ESG – environmental, social and governance – has become a major issue for U.S. companies, particularly for companies in the energy sector. In recent years, many large investors and policy makers have demanded companies do more to improve the environment as well as the relationship with the communities where they work and with respect to corporate governance. More recently, Russia’s invasion of Ukraine has caused many of these investors to change some of their ESG strategies.
The companies competing for these institutional investors’ funds now rely on executives to coordinate ESG strategies. As one Bloomberg headline blared recently, “Private Equity Propels Top ESG Hires Into 7-Digit Pay League.”
As ESG executives become more valuable, rival employers compete for their services. Can one company’s hiring of an ESG executive from a competitor trigger a lawsuit for misappropriation of trade secrets?
In answering this question, this article addresses (1) ESG’s role in companies’ competition for investment capital; (2) an overview of what ESG professionals do to maximize their employers’ ESG performance; and (3) the risk of trade secret liability that ESG executives face when they leave a competitor and that their new employers face when hiring them from a competitor.
The ESG executives’ role in developing strategies in the timing and scope of ESG disclosures illustrates the common fiduciary duty origins of trade secrets law and insider trading under state and federal securities law. And because insider trading involves misappropriation of internal corporate information in advance of its release to the public, the case law arising out of insider trading helps explain why ESG strategies, which have become central to companies’ communications with public investors, can give rise to trade secret claims.
ESG’s role in companies’ competition for capital
Energy companies compete vigorously for investor dollars, and investors have increasingly directed their investment dollars to companies with superior ESG ratings and programs. Investors, such as the trillion-dollar fund manager BlackRock, contend that “climate risk is investment risk” and that companies with strong ESG programs generally outperform companies that have weak ESG programs. Thus, companies compete neck and neck with respect to ESG performance to attract investor capital. But the metrics for ESG are complex and ever-changing. Numerous entities have issued ESG metrics and standards, including the Global Reporting Index, Sustainability Accounting Standards Board, Task Force on Climate-Related Financial Disclosures, the United Nations Sustainable Development Goals and others. The varied set of metrics complicate the ability for investors to compare ESG programs across companies and industries.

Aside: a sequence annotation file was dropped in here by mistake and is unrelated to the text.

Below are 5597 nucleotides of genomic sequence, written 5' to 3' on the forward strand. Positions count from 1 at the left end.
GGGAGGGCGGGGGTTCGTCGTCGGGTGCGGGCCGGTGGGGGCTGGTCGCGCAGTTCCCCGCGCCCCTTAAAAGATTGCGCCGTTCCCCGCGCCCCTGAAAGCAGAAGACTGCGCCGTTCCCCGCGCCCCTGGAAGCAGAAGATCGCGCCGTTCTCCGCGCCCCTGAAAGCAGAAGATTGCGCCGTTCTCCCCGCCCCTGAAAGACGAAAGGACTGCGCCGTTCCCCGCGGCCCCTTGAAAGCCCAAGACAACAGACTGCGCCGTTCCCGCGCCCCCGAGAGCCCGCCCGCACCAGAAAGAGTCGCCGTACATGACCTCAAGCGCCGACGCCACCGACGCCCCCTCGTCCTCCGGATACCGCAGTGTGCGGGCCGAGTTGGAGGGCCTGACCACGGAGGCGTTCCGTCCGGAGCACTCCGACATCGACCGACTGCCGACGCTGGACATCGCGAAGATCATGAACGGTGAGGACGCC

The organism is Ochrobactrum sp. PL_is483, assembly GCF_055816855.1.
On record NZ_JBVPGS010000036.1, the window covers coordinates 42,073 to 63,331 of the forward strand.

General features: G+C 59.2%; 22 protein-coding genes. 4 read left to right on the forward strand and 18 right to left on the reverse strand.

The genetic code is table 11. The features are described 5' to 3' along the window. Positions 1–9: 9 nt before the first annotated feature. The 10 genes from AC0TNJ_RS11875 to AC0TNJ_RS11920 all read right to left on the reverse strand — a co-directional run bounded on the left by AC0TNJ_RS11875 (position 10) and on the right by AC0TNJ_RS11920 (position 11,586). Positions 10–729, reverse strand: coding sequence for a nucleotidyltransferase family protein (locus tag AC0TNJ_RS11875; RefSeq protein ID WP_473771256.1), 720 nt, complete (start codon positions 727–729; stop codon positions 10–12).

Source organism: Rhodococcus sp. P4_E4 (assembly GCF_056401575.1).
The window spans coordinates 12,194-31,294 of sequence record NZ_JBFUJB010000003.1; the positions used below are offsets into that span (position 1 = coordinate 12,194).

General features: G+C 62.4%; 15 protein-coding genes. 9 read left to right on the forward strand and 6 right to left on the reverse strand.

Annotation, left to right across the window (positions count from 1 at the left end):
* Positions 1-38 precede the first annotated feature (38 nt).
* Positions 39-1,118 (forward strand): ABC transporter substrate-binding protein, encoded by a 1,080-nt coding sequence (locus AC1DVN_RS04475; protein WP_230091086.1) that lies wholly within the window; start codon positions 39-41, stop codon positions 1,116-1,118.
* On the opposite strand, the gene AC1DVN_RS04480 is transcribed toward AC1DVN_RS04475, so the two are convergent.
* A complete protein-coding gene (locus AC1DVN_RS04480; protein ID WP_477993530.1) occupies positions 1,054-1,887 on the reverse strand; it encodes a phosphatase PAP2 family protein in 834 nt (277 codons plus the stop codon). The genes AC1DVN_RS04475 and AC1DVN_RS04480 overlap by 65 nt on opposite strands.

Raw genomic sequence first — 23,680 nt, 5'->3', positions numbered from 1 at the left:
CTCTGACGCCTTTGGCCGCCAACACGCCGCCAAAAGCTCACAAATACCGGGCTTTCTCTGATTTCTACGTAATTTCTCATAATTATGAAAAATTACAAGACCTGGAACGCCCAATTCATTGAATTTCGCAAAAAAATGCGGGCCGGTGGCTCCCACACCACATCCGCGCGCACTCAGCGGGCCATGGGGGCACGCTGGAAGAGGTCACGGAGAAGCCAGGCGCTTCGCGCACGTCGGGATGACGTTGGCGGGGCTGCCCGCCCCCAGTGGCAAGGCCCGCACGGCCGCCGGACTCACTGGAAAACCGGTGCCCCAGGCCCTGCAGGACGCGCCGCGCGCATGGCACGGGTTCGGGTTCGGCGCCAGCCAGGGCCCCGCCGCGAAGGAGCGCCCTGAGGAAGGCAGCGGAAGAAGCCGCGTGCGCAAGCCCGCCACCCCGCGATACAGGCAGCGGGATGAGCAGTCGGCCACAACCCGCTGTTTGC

Furthermore, the scope of ESG issues changes frequently.Issues that seemed tangential in the recent past have become more important now. Most notably, just as ESG consciousness reached its peak during the Covid-19 pandemic, ESG investors reassessed their policies following Russia’s invasion of Ukraine in February 2022. For example, BlackRock has announced that, following the war in Ukraine, it will likely oppose rather than support ESG proposals from environmental advocacy groups and others that appear to “micromanage companies” or that “address matters that are not material to how a company delivers long-term shareholder value.” BlackRock states that “[n]et exporters of energy are likely to be required to increase production” of oil and gas and that the reduction in reliance on Russian energy will “drive a need for companies that invest in both traditional and renewable sources of energy.” Meanwhile, at least one upstart fund manager, Strive Asset Management, has announced its formation and mission of “leading companies to focus on excellence over politics” and of “[d]epoliticizing corporate America” to solve what it contends to be a “fiduciary problem” of large firms like BlackRock in their pursuit of ESG and other aspects of so-called “stakeholder capitalism.”
Nevertheless, in March 2022, the Securities and Exchange Commission proposed a rule that would mandate public companies to provide investors with climate-related disclosures. These geopolitical developments, shifting investor sentiment and regulatory uncertainty have formed a vortex that magnifies the role that high-level ESG executives play in public companies.
What do ESG executives do?
ESG strategy requires companies, with guidance from their ESG executives (and growing legions of outside professionals), to achieve a balance among three goals of “profit, people, and the planet,” comprising the “triple bottom line,” terms that reportedly first appeared in 1994.Balancing these competing interests means that a company may solve one issue at the expense of one or two of the others. In large multinational companies, these issues multiply across a wide range of products, services and geographical regions. For major energy companies, for example, annual reports to shareholders on ESG (often described as “corporate responsibility” or “sustainability” reports) can rival the size of those same companies’ year-end annual reports that they file as Forms 10-K with the Securities and Exchange Commission.
What risks does ESG present for misappropriation of trade secrets?
The increasing importance of ESG strategy creates the possibility that a departing employee misappropriates secret business information pertaining to existing or recent ESG work of a former employer. That employee and the new employer can face liability for misappropriation of trade secrets.